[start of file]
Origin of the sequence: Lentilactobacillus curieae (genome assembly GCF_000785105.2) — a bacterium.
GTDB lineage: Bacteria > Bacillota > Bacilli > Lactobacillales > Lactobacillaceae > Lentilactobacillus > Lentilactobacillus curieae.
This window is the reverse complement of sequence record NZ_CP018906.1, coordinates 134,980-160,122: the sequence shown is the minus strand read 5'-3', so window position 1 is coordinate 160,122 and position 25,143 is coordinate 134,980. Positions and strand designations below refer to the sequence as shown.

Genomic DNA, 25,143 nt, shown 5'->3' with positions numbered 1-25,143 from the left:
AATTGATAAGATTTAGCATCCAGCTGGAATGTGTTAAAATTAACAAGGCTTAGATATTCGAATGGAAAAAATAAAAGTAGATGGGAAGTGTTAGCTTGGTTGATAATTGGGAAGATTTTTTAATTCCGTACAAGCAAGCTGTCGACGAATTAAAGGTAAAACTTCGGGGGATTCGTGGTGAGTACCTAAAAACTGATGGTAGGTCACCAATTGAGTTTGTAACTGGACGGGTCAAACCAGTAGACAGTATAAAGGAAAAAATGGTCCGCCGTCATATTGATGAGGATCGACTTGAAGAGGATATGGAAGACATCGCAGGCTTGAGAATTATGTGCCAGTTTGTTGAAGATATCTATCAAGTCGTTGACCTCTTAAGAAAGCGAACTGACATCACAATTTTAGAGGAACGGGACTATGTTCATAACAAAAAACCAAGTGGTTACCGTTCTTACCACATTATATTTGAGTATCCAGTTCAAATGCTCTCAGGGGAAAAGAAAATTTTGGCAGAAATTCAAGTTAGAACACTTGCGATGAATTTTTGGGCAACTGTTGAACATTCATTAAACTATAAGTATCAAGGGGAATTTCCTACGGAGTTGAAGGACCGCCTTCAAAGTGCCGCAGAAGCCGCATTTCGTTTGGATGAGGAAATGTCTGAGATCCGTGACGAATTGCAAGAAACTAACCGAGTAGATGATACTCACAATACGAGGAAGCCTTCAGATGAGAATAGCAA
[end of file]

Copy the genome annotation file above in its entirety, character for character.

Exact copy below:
Origin of the sequence: Lentilactobacillus curieae (genome assembly GCF_000785105.2) — a bacterium.
GTDB lineage: Bacteria > Bacillota > Bacilli > Lactobacillales > Lactobacillaceae > Lentilactobacillus > Lentilactobacillus curieae.
This window is the reverse complement of sequence record NZ_CP018906.1, coordinates 134,980-160,122: the sequence shown is the minus strand read 5'-3', so window position 1 is coordinate 160,122 and position 25,143 is coordinate 134,980. Positions and strand designations below refer to the sequence as shown.

Genomic DNA, 25,143 nt, shown 5'->3' with positions numbered 1-25,143 from the left:
AATTGATAAGATTTAGCATCCAGCTGGAATGTGTTAAAATTAACAAGGCTTAGATATTCGAATGGAAAAAATAAAAGTAGATGGGAAGTGTTAGCTTGGTTGATAATTGGGAAGATTTTTTAATTCCGTACAAGCAAGCTGTCGACGAATTAAAGGTAAAACTTCGGGGGATTCGTGGTGAGTACCTAAAAACTGATGGTAGGTCACCAATTGAGTTTGTAACTGGACGGGTCAAACCAGTAGACAGTATAAAGGAAAAAATGGTCCGCCGTCATATTGATGAGGATCGACTTGAAGAGGATATGGAAGACATCGCAGGCTTGAGAATTATGTGCCAGTTTGTTGAAGATATCTATCAAGTCGTTGACCTCTTAAGAAAGCGAACTGACATCACAATTTTAGAGGAACGGGACTATGTTCATAACAAAAAACCAAGTGGTTACCGTTCTTACCACATTATATTTGAGTATCCAGTTCAAATGCTCTCAGGGGAAAAGAAAATTTTGGCAGAAATTCAAGTTAGAACACTTGCGATGAATTTTTGGGCAACTGTTGAACATTCATTAAACTATAAGTATCAAGGGGAATTTCCTACGGAGTTGAAGGACCGCCTTCAAAGTGCCGCAGAAGCCGCATTTCGTTTGGATGAGGAAATGTCTGAGATCCGTGACGAATTGCAAGAAACTAACCGAGTAGATGATACTCACAATACGAGGAAGCCTTCAGATGAGAATAGCAA